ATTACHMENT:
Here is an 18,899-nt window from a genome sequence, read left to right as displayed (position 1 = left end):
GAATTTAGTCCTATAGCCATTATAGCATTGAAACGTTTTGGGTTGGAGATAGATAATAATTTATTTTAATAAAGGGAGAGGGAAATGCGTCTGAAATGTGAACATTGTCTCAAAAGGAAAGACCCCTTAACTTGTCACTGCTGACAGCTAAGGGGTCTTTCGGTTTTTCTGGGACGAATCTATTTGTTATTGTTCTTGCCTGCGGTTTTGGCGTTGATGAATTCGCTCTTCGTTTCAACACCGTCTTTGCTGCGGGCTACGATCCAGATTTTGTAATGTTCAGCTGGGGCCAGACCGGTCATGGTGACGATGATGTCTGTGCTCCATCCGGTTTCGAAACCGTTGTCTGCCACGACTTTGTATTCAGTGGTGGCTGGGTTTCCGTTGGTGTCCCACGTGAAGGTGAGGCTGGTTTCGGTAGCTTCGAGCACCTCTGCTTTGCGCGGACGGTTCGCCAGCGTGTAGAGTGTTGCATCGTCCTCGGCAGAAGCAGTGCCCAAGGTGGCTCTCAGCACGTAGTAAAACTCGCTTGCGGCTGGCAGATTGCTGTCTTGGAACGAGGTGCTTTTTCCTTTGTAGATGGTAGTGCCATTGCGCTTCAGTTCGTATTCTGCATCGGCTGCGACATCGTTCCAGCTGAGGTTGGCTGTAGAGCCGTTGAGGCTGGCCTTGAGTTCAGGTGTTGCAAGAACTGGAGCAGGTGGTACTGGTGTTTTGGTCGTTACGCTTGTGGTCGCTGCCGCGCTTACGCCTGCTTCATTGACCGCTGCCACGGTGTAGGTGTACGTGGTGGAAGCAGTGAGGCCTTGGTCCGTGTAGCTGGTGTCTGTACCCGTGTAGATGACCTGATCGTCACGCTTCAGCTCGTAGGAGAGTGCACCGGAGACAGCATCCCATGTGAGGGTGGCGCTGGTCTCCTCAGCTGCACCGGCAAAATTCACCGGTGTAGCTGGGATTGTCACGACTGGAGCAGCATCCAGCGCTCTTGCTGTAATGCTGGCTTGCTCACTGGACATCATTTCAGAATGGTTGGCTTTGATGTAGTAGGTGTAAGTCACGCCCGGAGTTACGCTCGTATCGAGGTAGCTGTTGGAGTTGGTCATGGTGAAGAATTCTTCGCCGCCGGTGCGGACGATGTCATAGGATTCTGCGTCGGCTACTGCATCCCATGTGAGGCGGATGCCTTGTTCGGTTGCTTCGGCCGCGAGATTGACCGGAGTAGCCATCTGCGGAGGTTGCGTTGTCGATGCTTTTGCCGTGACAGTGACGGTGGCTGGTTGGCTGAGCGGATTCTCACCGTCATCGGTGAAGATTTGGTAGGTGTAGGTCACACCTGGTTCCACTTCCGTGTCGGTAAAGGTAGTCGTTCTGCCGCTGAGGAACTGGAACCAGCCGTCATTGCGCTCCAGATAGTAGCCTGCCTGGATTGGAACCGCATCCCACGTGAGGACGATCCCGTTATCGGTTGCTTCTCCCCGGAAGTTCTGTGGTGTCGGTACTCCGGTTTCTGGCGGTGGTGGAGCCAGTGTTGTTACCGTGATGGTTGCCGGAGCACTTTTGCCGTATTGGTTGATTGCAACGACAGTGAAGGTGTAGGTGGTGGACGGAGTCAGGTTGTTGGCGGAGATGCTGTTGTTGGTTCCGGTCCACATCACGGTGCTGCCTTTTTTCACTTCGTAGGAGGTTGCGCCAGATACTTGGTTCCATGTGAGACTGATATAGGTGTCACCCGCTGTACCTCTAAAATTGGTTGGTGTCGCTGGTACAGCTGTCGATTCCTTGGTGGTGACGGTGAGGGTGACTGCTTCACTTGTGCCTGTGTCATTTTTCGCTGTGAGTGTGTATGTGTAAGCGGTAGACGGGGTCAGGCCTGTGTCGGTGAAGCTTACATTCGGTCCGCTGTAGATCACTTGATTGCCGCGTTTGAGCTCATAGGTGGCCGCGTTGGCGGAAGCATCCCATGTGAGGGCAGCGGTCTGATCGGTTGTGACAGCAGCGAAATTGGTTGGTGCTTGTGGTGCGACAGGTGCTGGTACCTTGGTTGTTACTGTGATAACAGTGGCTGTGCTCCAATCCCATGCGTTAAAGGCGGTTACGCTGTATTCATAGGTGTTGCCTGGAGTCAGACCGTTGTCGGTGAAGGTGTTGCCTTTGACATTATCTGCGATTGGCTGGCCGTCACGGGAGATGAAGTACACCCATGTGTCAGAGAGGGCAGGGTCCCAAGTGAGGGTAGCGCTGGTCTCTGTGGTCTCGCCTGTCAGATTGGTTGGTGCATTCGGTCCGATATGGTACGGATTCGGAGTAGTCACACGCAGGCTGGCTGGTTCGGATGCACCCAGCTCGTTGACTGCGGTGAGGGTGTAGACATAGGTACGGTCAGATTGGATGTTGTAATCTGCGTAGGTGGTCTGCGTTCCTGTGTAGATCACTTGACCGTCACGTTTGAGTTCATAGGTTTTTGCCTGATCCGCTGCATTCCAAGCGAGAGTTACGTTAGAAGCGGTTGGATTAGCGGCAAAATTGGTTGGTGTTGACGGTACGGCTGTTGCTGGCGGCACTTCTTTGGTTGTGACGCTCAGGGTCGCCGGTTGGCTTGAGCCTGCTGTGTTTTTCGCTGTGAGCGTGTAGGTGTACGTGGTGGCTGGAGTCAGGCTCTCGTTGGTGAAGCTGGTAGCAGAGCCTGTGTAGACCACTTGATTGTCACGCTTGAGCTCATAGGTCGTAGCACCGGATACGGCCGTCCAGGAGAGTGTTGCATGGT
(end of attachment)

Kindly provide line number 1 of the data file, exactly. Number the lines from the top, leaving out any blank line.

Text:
Here is an 18,899-nt window from a genome sequence, read left to right as displayed (position 1 = left end):